Finally, gotta go against Akira — Paraietta is a total babe. (But my favorite is Mamiina. :X)

  8. That was really good, and definitely something we take for granted. Not much of a color theorist here, but will need to keep this in mind next time I design/draw something xD
    Thanks \o/

  9. (This is the type of article that gaguri would write :P)

    As well as vibrant colours, another thing that Shaft does really well is the use of light, dark and shading to create atmosphere. Shinbo loves to flip into sudden moments of grayscale or a minimal number of muted colours, to create shock or surprise or suspense. gaguri wrote an excellent post about this at the end of Bakemonogatari.

    (Who is this Paraietta, and why is she such a babe?)

  10. Well…This has made me watch to go back and watch Haibane again…For what’s likely the 9th time. I’m surprised I never really picked the colour stuff out, being a photographer and a general arts student…I normally pay more attention to the music, being a musician also…

    Great post by the way, shame I have to skip over the Simoun stuff since I haven’t seen it.

  11. I can’t remember when’s the last time someone discussed moe as an aesthetic,but this post heavily reminds me of the concepts of character design that usually fly under the radar. Specifically, it reminded me of the TvTropes pages tareme and tsurime, especially considering you focused on the eyes. This raises an interesting question concerning how we interpret the more iconic art style of anime in terms of color and other artistic signifiers…

    I also think that the color for Haibane Renmei helped supplement what some people complained as a sort of blurry art style that I once argued was a result of the design and shading. All of the colors simply to be slightly tinted in such a way that they seem washed out and surreal, which is exactly what you want when your world is calm but mysterious and archaic. The coloring also reminds me how backgrounds seem to never get the same amount of emphasis as characters in most anime, as I seem to have a dearth of beautiful wallpapers of settings.

    As for Shaft, they’re pretty hit or miss. There are times when their style stand out as being exactly what is needed to accentuate the atmosphere, such as in ef and Bakemonogatari. At other times, it feels forced, and the number tricks they have left is rapidly decreasing. Sure, they’re unique compared to everyone else, but it doesn’t stop the fact they’re a bit of a one trick pony.

  12. @ghostlightning

    Thanks for the read!

    @omo

    <3 Paraietta.

    @gaguri

    Thanks for catching my careless use of words. It's an honor to have someone of your caliber comment on a post about the visual art of animation.

    @AC

    Casshern is fantastic in terms of color. Its method of narration just isn't my thing, but from the outset I noticed how the colors created such a strong impression on our apprehension of the show. Some other series to think about include Kaiba, Shaft's Tsukuyomi Moon Phase, and Gankutsuou.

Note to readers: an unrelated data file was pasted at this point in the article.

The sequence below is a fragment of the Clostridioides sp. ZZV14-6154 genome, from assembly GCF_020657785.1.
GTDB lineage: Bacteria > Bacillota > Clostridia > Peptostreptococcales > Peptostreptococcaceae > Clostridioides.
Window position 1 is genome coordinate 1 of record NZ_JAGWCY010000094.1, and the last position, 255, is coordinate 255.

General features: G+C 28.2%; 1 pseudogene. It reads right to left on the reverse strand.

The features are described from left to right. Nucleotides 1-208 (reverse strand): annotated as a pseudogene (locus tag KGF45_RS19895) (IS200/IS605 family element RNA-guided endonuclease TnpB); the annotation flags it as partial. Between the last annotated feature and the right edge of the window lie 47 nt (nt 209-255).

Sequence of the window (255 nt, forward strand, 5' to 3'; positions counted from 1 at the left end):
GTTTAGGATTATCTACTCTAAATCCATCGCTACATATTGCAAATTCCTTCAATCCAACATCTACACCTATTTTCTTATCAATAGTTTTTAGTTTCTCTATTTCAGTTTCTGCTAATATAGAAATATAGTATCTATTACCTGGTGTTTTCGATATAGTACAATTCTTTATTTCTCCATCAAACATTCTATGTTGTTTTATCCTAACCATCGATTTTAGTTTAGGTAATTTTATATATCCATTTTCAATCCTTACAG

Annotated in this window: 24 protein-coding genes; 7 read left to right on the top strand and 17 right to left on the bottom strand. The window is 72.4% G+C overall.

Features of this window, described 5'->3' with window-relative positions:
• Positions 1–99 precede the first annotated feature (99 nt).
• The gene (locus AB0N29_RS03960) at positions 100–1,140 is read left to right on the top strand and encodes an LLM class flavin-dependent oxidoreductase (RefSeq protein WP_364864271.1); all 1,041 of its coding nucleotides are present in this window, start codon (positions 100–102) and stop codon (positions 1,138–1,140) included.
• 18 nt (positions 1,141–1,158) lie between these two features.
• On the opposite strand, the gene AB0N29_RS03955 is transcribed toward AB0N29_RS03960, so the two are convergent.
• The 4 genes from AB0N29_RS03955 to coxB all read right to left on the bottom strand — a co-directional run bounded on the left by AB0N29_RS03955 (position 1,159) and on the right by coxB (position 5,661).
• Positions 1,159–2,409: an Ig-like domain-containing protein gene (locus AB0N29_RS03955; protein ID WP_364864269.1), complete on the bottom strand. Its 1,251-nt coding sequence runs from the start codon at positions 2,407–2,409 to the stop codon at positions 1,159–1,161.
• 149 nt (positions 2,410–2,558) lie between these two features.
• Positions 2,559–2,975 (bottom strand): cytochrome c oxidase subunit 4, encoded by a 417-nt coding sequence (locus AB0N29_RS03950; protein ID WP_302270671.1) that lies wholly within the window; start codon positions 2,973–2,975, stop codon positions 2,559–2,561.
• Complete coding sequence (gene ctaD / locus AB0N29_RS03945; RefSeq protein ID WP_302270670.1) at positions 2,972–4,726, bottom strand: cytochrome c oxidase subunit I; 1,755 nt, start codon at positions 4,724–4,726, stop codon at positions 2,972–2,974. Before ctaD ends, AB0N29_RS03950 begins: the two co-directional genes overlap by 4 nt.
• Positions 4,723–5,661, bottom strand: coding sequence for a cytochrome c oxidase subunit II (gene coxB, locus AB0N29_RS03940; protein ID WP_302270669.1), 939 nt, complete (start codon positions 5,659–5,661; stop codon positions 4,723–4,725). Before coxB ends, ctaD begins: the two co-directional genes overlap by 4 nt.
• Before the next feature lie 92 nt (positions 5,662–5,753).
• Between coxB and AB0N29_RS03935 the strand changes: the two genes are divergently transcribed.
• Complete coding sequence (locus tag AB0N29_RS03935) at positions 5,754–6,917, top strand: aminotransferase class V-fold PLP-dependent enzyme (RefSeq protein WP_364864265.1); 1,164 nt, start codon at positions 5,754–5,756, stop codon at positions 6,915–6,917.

@Akira

    If there's one thing I'll grant Shaft, it's their extremely unorthodox way of using lines and colors to generate a certain feel. I hate their use of text though. Jeezus.

    @Shinmaru

    All the more reason to study some basic art theory. :)

    I took AP Art History and AP Studio Art back in high school, as well as about 5 years of private art lessons. I have a huge fondness for the impressionists, although my favorite period of art tends to be the Middle Ages, leading from the fall of Rome to the Renaissance.

    One extremely interesting thing to look at is the two-way relationship between impressionism and Japanese art. In the Dance at Le Moulin that you linked me, you can see that the foreground-background perspective is pretty skewed. The ground the dancers are standing on feel more like an emotion than trying to provide any real sense of space. Other artists from around that time (Mary Cassatt's painting of mother and child comes to mind) borrowed a bunch of perspective techniques from Ukiyo-e. A great artist to look at for comparison would be Suzuki Harunobu.

    @Aorii

    Glad you liked it. :)

    Btw, I love our posts.

    @S-K

    Thanks for the link. Such great analysis. D: Maybe someday I can dissect art like that.

    (Paraietta is a beautiful character from Simoun. You should watch that series. :P)

    @Brett

    Glad you went back for the nth time to pick up something new. It's good to know that this post fulfilled my initial reason for wanting to write about color. May your viewing be even more fruitful in the future.

    @Elineas

    I actually wasn't familiar with the tareme and tsurime styles of drawing eyes. Most of my training is in Western art, and not so much the styles used in manga, so my knowledge of that is rather thin. However, I very much appreciate you giving me more stuff to read. Thanks!

    You're right about the relationship between color and texture in Haibane. However, that's really part of the charm of the show, IMO. Those haters can get out.

    And yeah, I feel like Shaft is hit or miss too.

  13. gfytefgtyugftyusgftsygfysdgyugsgftugfrtgudtgvycgrthuytyjuytjysnyfxhyu56897uj 9ty8j5dgh69j5365jfGTF?h’xf~~@@~######DSFDBVGDFHJSGBV

Leave a Reply

Gravatar enabled.